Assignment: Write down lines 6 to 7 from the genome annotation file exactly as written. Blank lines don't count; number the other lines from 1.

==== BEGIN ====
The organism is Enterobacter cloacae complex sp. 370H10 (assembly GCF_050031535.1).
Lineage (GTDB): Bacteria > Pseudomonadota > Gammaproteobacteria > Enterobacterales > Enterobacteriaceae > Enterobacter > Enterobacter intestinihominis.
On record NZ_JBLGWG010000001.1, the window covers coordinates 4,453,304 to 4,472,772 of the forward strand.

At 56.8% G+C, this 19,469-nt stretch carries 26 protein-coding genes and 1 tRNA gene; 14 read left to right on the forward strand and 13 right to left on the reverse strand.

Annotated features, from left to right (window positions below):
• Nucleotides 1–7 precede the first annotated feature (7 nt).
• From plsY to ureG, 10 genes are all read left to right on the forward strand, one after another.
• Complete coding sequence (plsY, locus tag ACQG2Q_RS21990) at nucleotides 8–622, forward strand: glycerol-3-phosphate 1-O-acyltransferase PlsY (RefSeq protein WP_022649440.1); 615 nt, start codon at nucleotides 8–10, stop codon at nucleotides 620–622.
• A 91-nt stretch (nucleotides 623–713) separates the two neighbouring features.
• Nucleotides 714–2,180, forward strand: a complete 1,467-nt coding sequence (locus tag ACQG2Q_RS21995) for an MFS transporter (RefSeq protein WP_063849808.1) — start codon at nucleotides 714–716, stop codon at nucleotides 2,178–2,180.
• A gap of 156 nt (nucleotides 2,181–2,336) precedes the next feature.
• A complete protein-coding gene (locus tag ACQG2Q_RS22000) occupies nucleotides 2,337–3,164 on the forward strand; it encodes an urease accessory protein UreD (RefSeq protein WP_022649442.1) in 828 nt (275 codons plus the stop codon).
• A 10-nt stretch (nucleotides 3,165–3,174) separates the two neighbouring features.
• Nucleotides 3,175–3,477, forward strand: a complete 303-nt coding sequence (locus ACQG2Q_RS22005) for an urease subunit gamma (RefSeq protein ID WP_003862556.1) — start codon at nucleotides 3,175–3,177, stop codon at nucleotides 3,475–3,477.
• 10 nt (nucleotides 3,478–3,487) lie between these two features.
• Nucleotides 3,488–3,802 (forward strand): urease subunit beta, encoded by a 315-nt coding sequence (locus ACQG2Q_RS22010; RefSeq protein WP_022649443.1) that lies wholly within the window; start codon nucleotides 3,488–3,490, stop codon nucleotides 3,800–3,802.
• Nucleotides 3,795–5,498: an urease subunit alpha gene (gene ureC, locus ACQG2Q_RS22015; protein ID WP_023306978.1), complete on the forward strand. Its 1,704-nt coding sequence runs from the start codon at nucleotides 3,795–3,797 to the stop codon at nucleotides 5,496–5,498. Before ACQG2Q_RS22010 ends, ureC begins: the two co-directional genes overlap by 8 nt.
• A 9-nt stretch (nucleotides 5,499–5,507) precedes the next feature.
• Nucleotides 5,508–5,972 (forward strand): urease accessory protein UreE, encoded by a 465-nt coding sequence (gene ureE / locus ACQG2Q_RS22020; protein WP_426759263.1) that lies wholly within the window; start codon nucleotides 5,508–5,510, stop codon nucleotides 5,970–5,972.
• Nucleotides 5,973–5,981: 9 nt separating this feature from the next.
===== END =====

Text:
• Nucleotides 1–7 precede the first annotated feature (7 nt).
• From plsY to ureG, 10 genes are all read left to right on the forward strand, one after another.